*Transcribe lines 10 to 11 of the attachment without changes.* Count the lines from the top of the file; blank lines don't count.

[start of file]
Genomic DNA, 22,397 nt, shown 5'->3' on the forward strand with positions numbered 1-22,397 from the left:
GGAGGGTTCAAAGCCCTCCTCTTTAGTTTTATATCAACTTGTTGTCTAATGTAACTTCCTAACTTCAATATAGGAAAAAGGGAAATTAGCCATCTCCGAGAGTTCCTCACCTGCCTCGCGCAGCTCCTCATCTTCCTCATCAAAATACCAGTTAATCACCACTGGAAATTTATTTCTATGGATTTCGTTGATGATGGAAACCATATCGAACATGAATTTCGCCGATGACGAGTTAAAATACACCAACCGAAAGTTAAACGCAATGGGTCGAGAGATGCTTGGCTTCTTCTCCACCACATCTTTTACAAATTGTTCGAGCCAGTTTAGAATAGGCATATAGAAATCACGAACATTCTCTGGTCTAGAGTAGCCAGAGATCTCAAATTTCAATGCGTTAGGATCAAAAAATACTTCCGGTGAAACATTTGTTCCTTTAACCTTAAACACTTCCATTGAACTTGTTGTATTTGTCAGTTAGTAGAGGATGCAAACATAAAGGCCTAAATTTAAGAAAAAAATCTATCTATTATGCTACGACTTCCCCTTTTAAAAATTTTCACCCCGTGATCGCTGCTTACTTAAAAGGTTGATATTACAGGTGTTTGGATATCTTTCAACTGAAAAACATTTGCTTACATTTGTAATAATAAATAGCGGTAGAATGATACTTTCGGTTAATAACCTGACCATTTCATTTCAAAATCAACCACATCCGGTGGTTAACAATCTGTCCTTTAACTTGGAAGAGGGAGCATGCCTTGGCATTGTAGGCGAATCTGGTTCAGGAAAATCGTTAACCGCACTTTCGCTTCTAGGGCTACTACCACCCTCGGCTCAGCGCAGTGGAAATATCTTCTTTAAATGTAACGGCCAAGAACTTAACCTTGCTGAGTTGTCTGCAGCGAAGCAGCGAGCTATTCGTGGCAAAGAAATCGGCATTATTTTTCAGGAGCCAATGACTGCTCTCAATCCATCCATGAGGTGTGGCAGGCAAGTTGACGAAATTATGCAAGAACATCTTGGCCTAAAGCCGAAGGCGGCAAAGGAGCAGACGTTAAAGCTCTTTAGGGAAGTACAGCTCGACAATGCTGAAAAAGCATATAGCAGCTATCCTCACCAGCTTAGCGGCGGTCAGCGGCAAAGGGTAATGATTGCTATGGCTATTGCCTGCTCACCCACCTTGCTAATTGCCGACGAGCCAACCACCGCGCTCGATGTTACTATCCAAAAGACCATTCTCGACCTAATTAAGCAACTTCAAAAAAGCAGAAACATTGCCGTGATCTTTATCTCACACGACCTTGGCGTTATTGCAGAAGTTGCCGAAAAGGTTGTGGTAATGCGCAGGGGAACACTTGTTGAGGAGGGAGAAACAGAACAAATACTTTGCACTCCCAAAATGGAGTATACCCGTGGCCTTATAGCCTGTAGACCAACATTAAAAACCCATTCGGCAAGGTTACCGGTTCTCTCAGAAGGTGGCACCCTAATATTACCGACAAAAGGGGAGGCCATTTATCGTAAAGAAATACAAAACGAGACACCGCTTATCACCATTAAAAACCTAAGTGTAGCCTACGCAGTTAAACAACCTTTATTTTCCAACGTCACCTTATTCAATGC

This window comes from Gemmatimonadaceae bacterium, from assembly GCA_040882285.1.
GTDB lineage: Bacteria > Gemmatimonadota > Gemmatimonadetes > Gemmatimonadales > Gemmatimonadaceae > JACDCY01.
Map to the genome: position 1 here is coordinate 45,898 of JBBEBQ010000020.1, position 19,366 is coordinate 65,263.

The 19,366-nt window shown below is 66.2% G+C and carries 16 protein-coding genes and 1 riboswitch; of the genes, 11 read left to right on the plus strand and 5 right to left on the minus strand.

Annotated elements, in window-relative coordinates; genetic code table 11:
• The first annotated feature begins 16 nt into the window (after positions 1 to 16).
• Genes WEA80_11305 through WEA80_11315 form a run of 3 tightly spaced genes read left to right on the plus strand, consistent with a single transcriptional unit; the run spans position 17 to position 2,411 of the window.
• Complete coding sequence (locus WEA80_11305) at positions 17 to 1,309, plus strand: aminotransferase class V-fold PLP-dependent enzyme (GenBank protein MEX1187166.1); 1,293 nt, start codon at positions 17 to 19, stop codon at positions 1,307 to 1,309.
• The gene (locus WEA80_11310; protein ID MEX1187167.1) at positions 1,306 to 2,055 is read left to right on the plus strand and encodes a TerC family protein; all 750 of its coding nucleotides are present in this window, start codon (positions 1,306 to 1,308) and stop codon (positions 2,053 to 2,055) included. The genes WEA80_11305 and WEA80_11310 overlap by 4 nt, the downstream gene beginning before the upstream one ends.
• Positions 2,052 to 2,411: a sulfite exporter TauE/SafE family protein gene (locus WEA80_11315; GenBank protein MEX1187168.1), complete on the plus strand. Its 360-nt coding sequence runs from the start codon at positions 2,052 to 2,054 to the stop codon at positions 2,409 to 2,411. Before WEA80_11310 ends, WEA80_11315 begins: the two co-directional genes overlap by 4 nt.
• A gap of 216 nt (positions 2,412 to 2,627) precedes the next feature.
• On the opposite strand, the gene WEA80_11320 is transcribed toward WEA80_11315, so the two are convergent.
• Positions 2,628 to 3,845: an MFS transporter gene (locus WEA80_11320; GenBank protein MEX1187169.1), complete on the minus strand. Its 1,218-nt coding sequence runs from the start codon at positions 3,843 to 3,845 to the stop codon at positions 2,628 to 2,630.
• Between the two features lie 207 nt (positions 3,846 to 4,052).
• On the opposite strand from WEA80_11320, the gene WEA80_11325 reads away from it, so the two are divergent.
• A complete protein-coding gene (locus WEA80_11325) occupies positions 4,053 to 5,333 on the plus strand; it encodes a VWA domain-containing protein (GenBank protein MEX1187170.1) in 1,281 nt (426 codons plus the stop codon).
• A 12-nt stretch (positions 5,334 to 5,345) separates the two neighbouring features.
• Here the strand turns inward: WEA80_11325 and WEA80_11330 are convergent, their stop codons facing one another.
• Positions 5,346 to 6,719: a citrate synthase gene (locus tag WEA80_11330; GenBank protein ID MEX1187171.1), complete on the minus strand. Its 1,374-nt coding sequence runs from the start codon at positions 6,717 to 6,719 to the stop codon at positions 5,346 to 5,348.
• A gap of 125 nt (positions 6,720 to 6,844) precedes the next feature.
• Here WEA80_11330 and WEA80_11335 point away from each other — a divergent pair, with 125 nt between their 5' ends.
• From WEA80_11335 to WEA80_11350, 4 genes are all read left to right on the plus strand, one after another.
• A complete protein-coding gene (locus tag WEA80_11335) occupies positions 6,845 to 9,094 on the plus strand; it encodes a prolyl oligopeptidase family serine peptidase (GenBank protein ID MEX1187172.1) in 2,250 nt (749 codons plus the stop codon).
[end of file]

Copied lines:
• Complete coding sequence (locus WEA80_11305) at positions 17 to 1,309, plus strand: aminotransferase class V-fold PLP-dependent enzyme (GenBank protein MEX1187166.1); 1,293 nt, start codon at positions 17 to 19, stop codon at positions 1,307 to 1,309.
• The gene (locus WEA80_11310; protein ID MEX1187167.1) at positions 1,306 to 2,055 is read left to right on the plus strand and encodes a TerC family protein; all 750 of its coding nucleotides are present in this window, start codon (positions 1,306 to 1,308) and stop codon (positions 2,053 to 2,055) included. The genes WEA80_11305 and WEA80_11310 overlap by 4 nt, the downstream gene beginning before the upstream one ends.